thanks to my family members not knowing how to use their computers, i've been unable to stay connected over the holidays. i'm now at my sister's house where they have DSL and i can finally get online. i've virtually missed a great conversation on tony's blog about the Trinity because of it. but it's the holidays, i'm on vacation, and its going to take a lot to get me down. its been a great time with my family both my side and marie's. its been fun. i'll be ready to get back to KC though, i miss you all out there. to those that requested snow, i've got bad news. all the good snow has pretty much melted and all that is left is the dirty snow that is a result of the car exhaust and dirt and pooh. i'm not bringing that stuff back. sorry.
cassono's pizza is on the way and Any Given Sunday is on. not a great movie, but i love Al Pacino. peace.
well, tis the season for traveling to michigan and ohio for a few days. i'm excited on many levels and not on others. sounds like we're heading into bad weather and we will have two cats traveling with us. not fun. the other thing i don't like is that my wife insists on driving. i'd prefer racking up points and flying, but i'm not the one in charge. i'm afraid my books won't be arriving in at the church before we leave, so i think i may have to redirect them up to michigan. not quite sure what to do there. well i'm in charge of all the last minute things that need to be done, and i probably won't post until after christmas. so everyone have a merry christmas, happy hanukkah, happy kwanzaa, and if you're an atheist try to enjoy the next few days as much as you humanly can. peace.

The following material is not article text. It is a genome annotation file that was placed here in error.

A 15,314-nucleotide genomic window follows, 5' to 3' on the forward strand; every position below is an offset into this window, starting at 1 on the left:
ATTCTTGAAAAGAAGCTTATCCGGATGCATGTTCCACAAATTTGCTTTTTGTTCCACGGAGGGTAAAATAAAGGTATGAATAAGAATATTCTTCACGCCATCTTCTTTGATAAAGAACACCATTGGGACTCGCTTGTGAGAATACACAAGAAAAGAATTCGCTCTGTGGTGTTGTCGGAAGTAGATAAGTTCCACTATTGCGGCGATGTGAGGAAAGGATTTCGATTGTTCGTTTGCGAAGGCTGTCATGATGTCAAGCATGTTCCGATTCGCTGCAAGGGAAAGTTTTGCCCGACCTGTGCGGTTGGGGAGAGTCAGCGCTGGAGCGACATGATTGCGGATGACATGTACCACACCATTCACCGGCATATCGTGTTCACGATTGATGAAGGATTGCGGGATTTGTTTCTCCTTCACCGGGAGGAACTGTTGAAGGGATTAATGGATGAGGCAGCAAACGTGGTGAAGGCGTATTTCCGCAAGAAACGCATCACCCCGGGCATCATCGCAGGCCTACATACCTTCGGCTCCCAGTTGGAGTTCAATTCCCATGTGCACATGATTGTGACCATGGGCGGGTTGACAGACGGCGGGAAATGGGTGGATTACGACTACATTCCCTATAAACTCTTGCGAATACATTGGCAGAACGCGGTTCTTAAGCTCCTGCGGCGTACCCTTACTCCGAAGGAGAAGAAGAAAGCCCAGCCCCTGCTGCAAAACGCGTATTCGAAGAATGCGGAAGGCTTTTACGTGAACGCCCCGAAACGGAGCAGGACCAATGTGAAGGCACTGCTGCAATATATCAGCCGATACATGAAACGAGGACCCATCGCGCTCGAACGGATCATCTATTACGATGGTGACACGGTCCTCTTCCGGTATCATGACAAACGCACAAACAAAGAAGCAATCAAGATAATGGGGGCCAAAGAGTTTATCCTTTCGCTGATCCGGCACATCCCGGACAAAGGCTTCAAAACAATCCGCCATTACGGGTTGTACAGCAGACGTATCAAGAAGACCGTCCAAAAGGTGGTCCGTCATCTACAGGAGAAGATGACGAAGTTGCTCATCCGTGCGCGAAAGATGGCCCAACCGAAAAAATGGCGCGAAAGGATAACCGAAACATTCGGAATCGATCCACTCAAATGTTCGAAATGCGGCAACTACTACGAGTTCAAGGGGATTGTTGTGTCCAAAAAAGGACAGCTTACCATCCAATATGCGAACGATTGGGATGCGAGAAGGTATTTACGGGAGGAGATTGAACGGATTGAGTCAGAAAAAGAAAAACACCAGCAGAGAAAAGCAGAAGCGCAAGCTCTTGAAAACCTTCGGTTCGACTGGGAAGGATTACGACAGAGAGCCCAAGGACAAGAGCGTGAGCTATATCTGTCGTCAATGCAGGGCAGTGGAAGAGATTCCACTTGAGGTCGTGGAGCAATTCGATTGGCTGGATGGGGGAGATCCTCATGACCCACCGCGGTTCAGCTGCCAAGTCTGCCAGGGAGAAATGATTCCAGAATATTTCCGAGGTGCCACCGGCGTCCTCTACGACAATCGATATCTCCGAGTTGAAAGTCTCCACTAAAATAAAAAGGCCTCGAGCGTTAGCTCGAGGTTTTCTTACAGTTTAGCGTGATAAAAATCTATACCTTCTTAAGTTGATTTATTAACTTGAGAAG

I am very thankful at this point that my semester is over. I learned that I cannot do full-time work/ministry and go to seminary full-time. I don't know if it is my lack of organization, or brain power, or what it was, but it was a struggle. I got an A and a B so it wasn't all that bad, but I did mediocre work, which I don't like doing. I really wasn't all that into it either, which didn't help much. Most of the people there annoyed me to no end and the overall atmosphere was pretty old school. There isn't much room for conversation about things related to emergent, postmodernity, sports, technology, or life in general. It's all about meetings with bishops and district superindents, having charge conferences, being appointed somewhere. It was all rather annoying to me. There are a couple people though that were a breath of fresh air like Mark, Chang, Sarah, Adam, Joel, and Laura.
hmmm...other news since my last post which was forever ago. i got my "other" ear pierced a week ago. now i have both lobes pierced and will probably move onto tattoos next. my wife and exchanged christmas presents already! yeah we're both little kids. she got perfume, workout pants, slipper socks, and an assortment of white chocolate hot drink mixes. i got an ohio state sweatshirt, a button-down shirt which rocks, a beard trimmer (yes i have a short stubble, movie star thing goin now), and flannel pants. my buddy josh also got me Tony Hawk's Underground for my game system. that game kicks ass. we leave thursday for michigan, apparently there's a lot of snow there. then we head to ohio after a few days in michigan and then back home. a nice 10 day, holiday/vacation with our families. should be interesting.
waiting to get Generous Orthodoxy and Practicing Passion in the mail before we leave for some good reading while i'm away. peace.